11-22-2010, 02:26 PM
B&C 100 Class
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Join Date: Oct 2009
Location: Milwaukee, WI
I think I learned a few lessons from this hunt.
a) If you want to beat fellow hunters, you need to walk further into the woods. At least 1 mile from any road.
b) I didn't need all of the stuff I packed with me. I prepared lots of things but when I found the buck I only needed my buck tag, a knife and a piece of string to tie it around. Less pieces to carry = more time to hunt. I walked then to my car, carried all the heavy things away and that's when I could get a rope and a dolly to carry the buck back. Combined with a), it makes much more sence to travel light.
c) I also found it extremely important to really make a good picture and remember exactly the place were deer has been at the time of shot. I actually learned it nearly the hard way - I could not find the spot where I shot the deer and then another guy showed up, and he claimed that he shot the same deer and is following his blood trail. And well, I was not sure where exactly I hit my buck and I let him go. It was only for sheer luck that I found him later (and then went back to the guy and we came forward together with his dad) and from the spot where I actually hit the buck there was a blood river (so I had very clear proof that I _did_ hit him and that was exactly the buck), and there was no other gun wound.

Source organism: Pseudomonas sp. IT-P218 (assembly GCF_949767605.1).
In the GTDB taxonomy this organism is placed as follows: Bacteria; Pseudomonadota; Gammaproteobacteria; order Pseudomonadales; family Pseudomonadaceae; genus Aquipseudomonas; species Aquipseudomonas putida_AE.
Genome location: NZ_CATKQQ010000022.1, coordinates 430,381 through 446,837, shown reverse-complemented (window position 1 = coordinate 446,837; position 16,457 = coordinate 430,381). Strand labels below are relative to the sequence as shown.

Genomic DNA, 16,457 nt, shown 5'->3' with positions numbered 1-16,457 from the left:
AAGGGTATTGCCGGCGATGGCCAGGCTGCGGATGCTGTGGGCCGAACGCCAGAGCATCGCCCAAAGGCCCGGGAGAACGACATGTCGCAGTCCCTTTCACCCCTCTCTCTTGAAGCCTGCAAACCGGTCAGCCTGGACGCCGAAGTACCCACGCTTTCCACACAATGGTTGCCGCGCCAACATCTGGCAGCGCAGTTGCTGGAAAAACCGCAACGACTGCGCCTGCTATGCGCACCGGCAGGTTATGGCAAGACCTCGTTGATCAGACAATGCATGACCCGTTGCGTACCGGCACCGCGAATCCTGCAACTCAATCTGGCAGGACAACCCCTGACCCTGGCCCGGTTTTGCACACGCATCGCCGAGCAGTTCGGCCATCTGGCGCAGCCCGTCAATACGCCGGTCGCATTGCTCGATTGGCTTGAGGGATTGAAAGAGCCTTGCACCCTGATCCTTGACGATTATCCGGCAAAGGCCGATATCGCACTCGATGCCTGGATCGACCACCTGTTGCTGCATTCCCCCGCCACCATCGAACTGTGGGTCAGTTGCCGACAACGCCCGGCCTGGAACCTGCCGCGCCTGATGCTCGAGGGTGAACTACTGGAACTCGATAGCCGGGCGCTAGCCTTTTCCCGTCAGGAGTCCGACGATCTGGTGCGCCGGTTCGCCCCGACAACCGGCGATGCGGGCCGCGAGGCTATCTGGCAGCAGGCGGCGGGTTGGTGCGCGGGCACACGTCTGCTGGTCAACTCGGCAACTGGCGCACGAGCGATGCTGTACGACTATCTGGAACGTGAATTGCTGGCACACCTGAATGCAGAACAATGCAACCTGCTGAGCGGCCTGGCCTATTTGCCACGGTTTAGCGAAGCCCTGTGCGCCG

Well, I don't question integrity of other people (and those fellas were really great people! I admired them a lot for their effort to recover the buck), but who knows if those guys actually found that buck without me standing by, would they question themselves and reconsider hole placement and bring the buck to me (or even let me know), or claim him as their legal kill?